September 5th, 2015 / 6 Comments

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Reviews from the ‘The Childhood Of A Leader’ screenings at Venice have begun to roll in. Below are excerpts & you can read the full review by clicking the links but be aware, there are some spoilers. We will keep on adding as the reviews come in.


Screen Daily:

Like nothing you’ve quite seen before, US actor-editor-scriptwriter Brady Corbet’s directorial debut is a historical psychodrama, or perhaps a drama of historical psychoanalysis, which draws a study of the rise of fascism out of a wilful young boy’s tantrums and power struggles. Set against the background of the 1919 Paris peace conference that led to the Treaty of Versailles, The Childhood Of A Leader is as relentlessly sombre and compelling as the film’s remarkable, full-volume orchestral soundtrack by musician’s musician Scott Walker.

The Film Stage:

The feature debut from young actor turned screenwriter-director Brady Corbet, The Childhood of a Leader is an ambitious choice for a first project — a period piece tying together the post-WWI political climate and the upbringing of a child in a chateau outside Paris. The film, premiering in the Orizzonti section of the Venice Film Festival, is a huge psychological and tonal balancing act that could crumble at each turn, and yet never does.

…What could very easily be received as an irritating, pretentious feature debut is actually a display of controlled madness full of astute touches, like the use of Robert Pattinson’s persona in the few scenes he’s in. Let’s just hope the devoted fanbase he’s been leading into uncharted territory in the last few years will make it to the end of this one.


The Childhood of a Leader is a dark, enigmatic piece of work that hovers between visionary greatness and petty domestic triviality. Corbet’s inaugural stint behind the camera marks a stunning debut and the finest film at Venice thus far.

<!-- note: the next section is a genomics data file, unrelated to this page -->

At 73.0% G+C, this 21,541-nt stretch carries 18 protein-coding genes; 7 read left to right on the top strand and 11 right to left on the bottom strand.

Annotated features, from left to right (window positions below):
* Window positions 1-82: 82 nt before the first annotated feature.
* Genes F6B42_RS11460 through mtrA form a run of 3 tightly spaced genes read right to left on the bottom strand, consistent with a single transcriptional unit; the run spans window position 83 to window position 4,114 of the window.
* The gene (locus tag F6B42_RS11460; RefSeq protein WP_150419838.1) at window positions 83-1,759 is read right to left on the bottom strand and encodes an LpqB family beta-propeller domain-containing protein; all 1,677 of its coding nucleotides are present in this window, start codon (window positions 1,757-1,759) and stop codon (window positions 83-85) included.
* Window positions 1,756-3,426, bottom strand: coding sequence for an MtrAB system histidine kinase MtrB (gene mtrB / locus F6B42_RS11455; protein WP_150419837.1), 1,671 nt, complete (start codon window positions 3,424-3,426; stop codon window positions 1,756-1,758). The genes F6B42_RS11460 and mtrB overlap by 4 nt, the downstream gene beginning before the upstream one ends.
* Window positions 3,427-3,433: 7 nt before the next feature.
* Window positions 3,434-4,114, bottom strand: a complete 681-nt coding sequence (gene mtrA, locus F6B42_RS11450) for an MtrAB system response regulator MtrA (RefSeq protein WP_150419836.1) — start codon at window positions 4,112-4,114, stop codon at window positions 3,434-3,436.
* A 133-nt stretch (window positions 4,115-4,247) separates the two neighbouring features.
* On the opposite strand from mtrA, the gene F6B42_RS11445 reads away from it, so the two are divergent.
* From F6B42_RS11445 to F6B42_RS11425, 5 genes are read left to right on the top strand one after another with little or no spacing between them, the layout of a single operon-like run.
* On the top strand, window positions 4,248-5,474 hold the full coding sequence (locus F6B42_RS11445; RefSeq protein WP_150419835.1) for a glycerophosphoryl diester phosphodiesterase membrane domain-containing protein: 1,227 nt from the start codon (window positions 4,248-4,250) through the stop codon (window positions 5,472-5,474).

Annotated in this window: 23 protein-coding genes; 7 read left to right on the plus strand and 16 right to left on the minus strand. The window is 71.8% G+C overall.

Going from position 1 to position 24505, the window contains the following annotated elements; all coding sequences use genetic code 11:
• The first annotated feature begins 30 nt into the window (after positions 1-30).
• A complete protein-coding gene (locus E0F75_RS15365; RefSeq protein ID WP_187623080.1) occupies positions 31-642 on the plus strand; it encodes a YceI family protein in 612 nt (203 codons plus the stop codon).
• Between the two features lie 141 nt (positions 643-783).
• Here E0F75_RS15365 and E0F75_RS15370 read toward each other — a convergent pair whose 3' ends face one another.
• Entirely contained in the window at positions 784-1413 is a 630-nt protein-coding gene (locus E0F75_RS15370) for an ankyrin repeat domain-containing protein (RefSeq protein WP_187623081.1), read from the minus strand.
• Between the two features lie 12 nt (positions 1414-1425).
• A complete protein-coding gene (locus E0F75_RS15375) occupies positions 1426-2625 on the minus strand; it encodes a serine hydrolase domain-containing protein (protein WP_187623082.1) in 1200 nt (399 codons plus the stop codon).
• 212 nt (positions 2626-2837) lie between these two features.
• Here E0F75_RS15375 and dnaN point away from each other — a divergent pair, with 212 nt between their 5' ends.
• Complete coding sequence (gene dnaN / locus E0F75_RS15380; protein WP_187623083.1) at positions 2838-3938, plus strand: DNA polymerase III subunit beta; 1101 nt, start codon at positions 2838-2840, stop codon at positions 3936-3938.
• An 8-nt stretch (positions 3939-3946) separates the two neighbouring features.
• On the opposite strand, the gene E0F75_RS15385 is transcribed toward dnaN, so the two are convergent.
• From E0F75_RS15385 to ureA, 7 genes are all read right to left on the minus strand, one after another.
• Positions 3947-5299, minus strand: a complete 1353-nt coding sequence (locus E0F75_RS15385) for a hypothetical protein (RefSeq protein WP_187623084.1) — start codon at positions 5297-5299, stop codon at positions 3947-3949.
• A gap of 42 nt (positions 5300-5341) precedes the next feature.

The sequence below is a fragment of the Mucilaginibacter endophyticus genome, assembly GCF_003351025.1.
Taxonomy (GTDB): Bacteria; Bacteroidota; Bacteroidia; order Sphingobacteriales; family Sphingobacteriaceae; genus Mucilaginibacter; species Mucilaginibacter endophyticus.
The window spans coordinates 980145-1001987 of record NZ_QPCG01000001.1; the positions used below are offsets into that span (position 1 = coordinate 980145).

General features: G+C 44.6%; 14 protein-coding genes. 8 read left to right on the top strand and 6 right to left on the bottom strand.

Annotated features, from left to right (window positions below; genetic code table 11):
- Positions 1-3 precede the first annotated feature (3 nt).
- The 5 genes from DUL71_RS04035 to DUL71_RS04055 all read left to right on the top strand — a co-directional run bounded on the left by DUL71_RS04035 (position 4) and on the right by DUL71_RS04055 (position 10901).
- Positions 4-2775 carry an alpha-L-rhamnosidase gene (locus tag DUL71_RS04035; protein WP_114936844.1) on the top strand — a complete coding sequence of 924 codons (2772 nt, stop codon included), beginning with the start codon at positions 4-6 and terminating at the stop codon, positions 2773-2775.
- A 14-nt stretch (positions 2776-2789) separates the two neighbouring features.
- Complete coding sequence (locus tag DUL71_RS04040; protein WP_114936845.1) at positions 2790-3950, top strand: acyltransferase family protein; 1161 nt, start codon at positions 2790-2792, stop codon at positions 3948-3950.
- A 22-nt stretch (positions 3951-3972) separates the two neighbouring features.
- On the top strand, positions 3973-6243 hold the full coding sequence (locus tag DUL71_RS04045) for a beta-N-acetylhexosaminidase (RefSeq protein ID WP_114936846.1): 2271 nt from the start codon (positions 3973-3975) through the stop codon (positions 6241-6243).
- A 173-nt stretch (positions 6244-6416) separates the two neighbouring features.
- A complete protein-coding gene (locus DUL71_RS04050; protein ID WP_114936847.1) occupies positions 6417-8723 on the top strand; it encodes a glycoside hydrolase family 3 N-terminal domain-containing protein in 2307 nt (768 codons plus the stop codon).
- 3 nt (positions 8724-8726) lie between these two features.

Eye for Film

It is true that the film is divisive, but only in a good way; anyone with a high tolerance for slow, impressionistic cinema will find plenty to get lost in. Though Corbet regularly cites eastern European cinema in his interests, his debut has much more of traditional European feel; indeed it may seem like unfeasibly high praise but there are echoes of the masters (Luchino Visconti, notably) in Lol Crawley’s superb 35mm cinematography.


THE CHILDHOOD OF A LEADER also includes a cameo by ROBERT PATTINSON, who only appears for little under fifteen minutes of the film overall, but does so with great credibility.

…It may seem strange to some that such a huge philosophical and political theme as the rise of fascist idealisms be narrowed down by something so simple and simultaneously shot so masterfully and shamelessly without restraint, a show of bravery that cinema more often than not disappoints with. But it is rather predictable that the film should be supported by confused thoughts by those who will snub it. As a whole, the vision is cohesive, the rhythm is consistent and hypnotic and the heavy handed post modernism equally passionate and exciting.

This was a most unusual and profoundly artistic film by Brady Corbet. It is a strong candidate for a top prize in the Orizzonti competition dedicated to films with the latest aesthetic and expressive trends in international cinema. This is such a film, clearly the best I have seen in Venice after six days of films.

…It is up to the imagination of the spectator to assemble the pieces of Corbet’s film, but they form an organic whole and there are no questions that remain. Brady Corbet has made a masterpiece